Photo by Phillip Barnhard
While business was going well, the Nammi twosome—like any entrepreneur or small business owner—wanted to see more growth and gain additional exposure in an increasingly crowded market. Everyone that stops by the truck and meets the two falls in love with their infectious, laid-back personality and Vietnamese cuisine. Unfortunately, the food—which is great, by the way—usually gets top billing in pictures and tweets. The two had a sweet story to tell, but had not yet established the avenue to tell it.
Video was the secret ingredient missing from their marketing sandwich. They found a friend willing to capture their personality and business profile in a nice, three-minute video. While the video’s resting place was YouTube and the Nammi website, the true value came from what Nammi did with the video once it was made. Gary and Teena shared the video via their Facebook and Twitter pages, which is a marketing no-brainer. Of course, that got shared around their social network of 10,000-plus. Also, the video continues to get lots of love from the two most popular search engines in the world—Google and YouTube—even though one MCCer feels Google doesn’t love anything. Kidding aside, you certainly want to rank high on both those engines, which Nammi does.
Visit M/C/C for the first time, and there’s a better-than-average chance your touring party will make its way toward the “House That YouTube Built.” You will wander by the Think Tank, make your way down the west hallway and journey through a few more doorways before reaching the magical dead end, filled with lights, cameras and plenty of action. Welcome to the M/C/C Video Production Suite. What most video suite guests don’t realize is had they made that journey just three years earlier, they would be visiting an electronic burial ground where kids used to play. Yep, M/C/C video production has come a long way. It all started back in 2010…
You had to look past the pile of beige CRT monitors. Block out the two 1980s IBM printers. The baby crib. The empty filing cabinets. The stacks of boxes containing client brochures from previous decades. Like these obscure objects, Todd Brashear and Phillip Barnhard stood still in the forgotten wasteland, hidden deep within M/C/C. No agency tour would come within breathing distance of this hollow place.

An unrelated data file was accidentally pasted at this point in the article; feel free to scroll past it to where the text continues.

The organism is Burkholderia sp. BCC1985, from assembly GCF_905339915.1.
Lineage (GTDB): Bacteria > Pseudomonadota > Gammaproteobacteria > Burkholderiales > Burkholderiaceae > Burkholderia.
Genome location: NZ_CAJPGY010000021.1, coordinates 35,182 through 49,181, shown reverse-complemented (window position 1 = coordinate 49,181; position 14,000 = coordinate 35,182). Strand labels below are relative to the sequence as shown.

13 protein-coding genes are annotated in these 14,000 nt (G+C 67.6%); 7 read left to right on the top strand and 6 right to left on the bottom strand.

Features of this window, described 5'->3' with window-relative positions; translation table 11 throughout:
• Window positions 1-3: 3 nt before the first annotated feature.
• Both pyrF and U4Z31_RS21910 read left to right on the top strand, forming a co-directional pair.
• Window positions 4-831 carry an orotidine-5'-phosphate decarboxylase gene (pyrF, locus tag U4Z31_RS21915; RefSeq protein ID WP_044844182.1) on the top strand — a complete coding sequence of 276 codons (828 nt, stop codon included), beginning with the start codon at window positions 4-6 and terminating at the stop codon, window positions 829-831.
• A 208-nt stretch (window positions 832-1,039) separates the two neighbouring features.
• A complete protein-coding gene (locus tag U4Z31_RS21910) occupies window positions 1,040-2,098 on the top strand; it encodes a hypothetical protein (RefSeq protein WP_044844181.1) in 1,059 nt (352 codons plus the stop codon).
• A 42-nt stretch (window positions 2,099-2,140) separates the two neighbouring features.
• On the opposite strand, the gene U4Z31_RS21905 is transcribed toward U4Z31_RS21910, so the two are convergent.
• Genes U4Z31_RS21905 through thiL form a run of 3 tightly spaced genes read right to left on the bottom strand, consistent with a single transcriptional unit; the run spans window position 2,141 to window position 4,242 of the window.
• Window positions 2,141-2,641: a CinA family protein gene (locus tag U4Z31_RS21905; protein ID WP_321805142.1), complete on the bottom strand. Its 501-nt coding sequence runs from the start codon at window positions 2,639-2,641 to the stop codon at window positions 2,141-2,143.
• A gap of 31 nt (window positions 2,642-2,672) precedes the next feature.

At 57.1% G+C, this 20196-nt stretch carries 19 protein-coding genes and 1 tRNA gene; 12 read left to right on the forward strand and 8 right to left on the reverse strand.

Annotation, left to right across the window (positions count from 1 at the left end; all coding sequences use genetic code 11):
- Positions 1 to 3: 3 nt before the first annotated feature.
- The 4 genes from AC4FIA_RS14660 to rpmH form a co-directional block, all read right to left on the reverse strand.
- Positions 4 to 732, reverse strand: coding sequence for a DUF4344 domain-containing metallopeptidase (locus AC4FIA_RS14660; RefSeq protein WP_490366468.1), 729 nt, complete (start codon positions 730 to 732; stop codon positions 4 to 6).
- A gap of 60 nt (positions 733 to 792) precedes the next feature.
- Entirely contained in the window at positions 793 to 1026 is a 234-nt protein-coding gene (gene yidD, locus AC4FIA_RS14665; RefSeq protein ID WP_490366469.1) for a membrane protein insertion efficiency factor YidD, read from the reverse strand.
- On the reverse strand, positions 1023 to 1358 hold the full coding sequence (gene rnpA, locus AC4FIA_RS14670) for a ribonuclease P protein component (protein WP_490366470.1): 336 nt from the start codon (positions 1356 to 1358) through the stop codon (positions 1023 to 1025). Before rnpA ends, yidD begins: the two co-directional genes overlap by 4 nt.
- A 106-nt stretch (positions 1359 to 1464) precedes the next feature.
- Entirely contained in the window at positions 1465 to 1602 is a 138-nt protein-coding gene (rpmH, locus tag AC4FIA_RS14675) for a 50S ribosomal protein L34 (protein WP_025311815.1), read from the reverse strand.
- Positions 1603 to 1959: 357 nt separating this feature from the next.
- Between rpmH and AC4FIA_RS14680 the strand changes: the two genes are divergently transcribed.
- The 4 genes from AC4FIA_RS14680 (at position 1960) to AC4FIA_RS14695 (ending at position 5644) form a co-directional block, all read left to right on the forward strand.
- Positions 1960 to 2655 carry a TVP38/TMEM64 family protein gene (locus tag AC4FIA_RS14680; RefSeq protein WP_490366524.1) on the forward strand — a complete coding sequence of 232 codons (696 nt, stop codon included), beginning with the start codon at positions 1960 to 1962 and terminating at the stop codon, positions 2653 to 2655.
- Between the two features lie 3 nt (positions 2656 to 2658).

In a previous life, the office space was used as a creative think tank and a nursery for children of employees. Over the last decade, the 425 square feet had matured into a dumping ground for old electronics and furniture. A cathedral of crap. As Todd and Phillip examined the area, they literally waded through the possibilities of such a space. You could put a window here. What if we knocked down this wall? Maybe some red curtains here. Can this door be removed? . You see, M/C/C had advertising, public relations, marketing, internet marketing and social media on lockdown, but to market its video production capabilities, the agency wanted something unique. It needed a showpiece.
Twitter raged an all-out war on the long-winded, and frankly I can’t decide which flag to wave. On the Twitter hand, I love consuming lots of thoughts, headlines and jokes in a short amount of time – allowing people to be the gatekeeper of social media consumption. That’s the beauty of Twitter. Short and concise. But that same hand often gets slapped while typing a thought longer than 140 characters. Please? Just a few more letters to complete this mind-blowing opinion?!?
As video producer at M/C/C, I’ve sustained my long-winded creative enlightenment through forgiving platforms like YouTube and Facebook where brevity – though encouraged and appreciated – is not mandatory. Well along came Twitter swinging its big stick again. This time, the Baron of Brief ripped apart my video world like a fleet of bulldozers tearing through Ferngully. In late January, Twitter launched Vine, a standalone video social network to complement its parent consisting of short, looped videos. How short? Try six seconds. Shorter than the time it’s taking you to read this sentence that I’m currently trying to extend out to the six-second timeframe and stop. Yeah, that short.
I’ll let you in on a little secret. I’ve been keeping it for some time because I didn’t want to create an online riot that sucks all of the bandwidth from your employers. So I offer my condolences to your IT department now, for what I’m about to tell you is the culmination of a near decade of research filled with countless nights studying my most trusted sources: YouTube, Yahoo! Video, Vimeo, Hulu and Facebook. So here it goes:
Americans are watching online video. A lot.
I’ll give you a moment to let my thesis on online video resonate. In fact, here’s some additional data from an organization other than my own mind. Continue reading →
The Super Bowl is heralded as the largest commercial stage for advertisers and serves as the royal ball for creatives in the industry to show off their best at the beginning of each year. Because of the television event’s prominence – and marketing professionals’ undying love for ranking their peers’ work as brilliant and clever or tired and lame – the days and weeks following the Super Bowl are filled with lists of the best and worst commercial ads from the big game. Since we specialize in the unexpected at M/C/C, you won’t find more of the same here. Instead, we’re taking a look at some of the other elements of a well-rounded advertising campaign and weighing in on where we think they’re headed this year. Continue reading →